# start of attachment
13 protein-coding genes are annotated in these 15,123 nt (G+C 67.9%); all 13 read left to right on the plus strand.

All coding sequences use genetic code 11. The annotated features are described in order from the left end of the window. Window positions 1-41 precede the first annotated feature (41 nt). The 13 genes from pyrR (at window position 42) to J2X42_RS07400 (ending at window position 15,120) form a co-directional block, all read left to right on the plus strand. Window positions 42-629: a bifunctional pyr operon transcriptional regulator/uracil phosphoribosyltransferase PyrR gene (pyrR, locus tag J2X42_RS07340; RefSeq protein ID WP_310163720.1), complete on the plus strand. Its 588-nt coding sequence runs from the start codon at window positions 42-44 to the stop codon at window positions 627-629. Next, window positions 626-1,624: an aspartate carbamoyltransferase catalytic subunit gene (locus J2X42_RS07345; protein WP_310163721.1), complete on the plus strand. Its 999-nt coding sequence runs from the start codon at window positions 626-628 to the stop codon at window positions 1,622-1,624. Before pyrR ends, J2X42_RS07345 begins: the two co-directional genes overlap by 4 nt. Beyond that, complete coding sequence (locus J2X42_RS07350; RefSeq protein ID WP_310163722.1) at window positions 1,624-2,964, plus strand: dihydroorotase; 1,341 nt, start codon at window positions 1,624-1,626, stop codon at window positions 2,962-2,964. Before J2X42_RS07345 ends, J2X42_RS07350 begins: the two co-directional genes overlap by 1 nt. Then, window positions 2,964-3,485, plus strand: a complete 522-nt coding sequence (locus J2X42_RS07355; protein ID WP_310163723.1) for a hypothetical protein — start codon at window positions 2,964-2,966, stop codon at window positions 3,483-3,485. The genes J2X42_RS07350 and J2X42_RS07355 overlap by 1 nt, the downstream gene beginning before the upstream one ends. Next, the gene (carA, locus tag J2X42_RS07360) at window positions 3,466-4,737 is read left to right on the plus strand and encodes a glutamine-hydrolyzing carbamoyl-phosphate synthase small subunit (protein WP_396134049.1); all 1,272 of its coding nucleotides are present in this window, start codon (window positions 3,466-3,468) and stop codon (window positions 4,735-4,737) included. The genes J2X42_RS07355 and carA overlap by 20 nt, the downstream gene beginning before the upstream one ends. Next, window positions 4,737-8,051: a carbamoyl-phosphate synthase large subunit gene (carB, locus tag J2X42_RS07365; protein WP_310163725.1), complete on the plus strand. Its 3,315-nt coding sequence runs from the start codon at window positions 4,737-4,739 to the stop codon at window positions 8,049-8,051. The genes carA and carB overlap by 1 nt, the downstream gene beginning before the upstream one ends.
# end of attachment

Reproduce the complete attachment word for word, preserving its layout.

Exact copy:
13 protein-coding genes are annotated in these 15,123 nt (G+C 67.9%); all 13 read left to right on the plus strand.

All coding sequences use genetic code 11. The annotated features are described in order from the left end of the window. Window positions 1-41 precede the first annotated feature (41 nt). The 13 genes from pyrR (at window position 42) to J2X42_RS07400 (ending at window position 15,120) form a co-directional block, all read left to right on the plus strand. Window positions 42-629: a bifunctional pyr operon transcriptional regulator/uracil phosphoribosyltransferase PyrR gene (pyrR, locus tag J2X42_RS07340; RefSeq protein ID WP_310163720.1), complete on the plus strand. Its 588-nt coding sequence runs from the start codon at window positions 42-44 to the stop codon at window positions 627-629. Next, window positions 626-1,624: an aspartate carbamoyltransferase catalytic subunit gene (locus J2X42_RS07345; protein WP_310163721.1), complete on the plus strand. Its 999-nt coding sequence runs from the start codon at window positions 626-628 to the stop codon at window positions 1,622-1,624. Before pyrR ends, J2X42_RS07345 begins: the two co-directional genes overlap by 4 nt. Beyond that, complete coding sequence (locus J2X42_RS07350; RefSeq protein ID WP_310163722.1) at window positions 1,624-2,964, plus strand: dihydroorotase; 1,341 nt, start codon at window positions 1,624-1,626, stop codon at window positions 2,962-2,964. Before J2X42_RS07345 ends, J2X42_RS07350 begins: the two co-directional genes overlap by 1 nt. Then, window positions 2,964-3,485, plus strand: a complete 522-nt coding sequence (locus J2X42_RS07355; protein ID WP_310163723.1) for a hypothetical protein — start codon at window positions 2,964-2,966, stop codon at window positions 3,483-3,485. The genes J2X42_RS07350 and J2X42_RS07355 overlap by 1 nt, the downstream gene beginning before the upstream one ends. Next, the gene (carA, locus tag J2X42_RS07360) at window positions 3,466-4,737 is read left to right on the plus strand and encodes a glutamine-hydrolyzing carbamoyl-phosphate synthase small subunit (protein WP_396134049.1); all 1,272 of its coding nucleotides are present in this window, start codon (window positions 3,466-3,468) and stop codon (window positions 4,735-4,737) included. The genes J2X42_RS07355 and carA overlap by 20 nt, the downstream gene beginning before the upstream one ends. Next, window positions 4,737-8,051: a carbamoyl-phosphate synthase large subunit gene (carB, locus tag J2X42_RS07365; protein WP_310163725.1), complete on the plus strand. Its 3,315-nt coding sequence runs from the start codon at window positions 4,737-4,739 to the stop codon at window positions 8,049-8,051. The genes carA and carB overlap by 1 nt, the downstream gene beginning before the upstream one ends.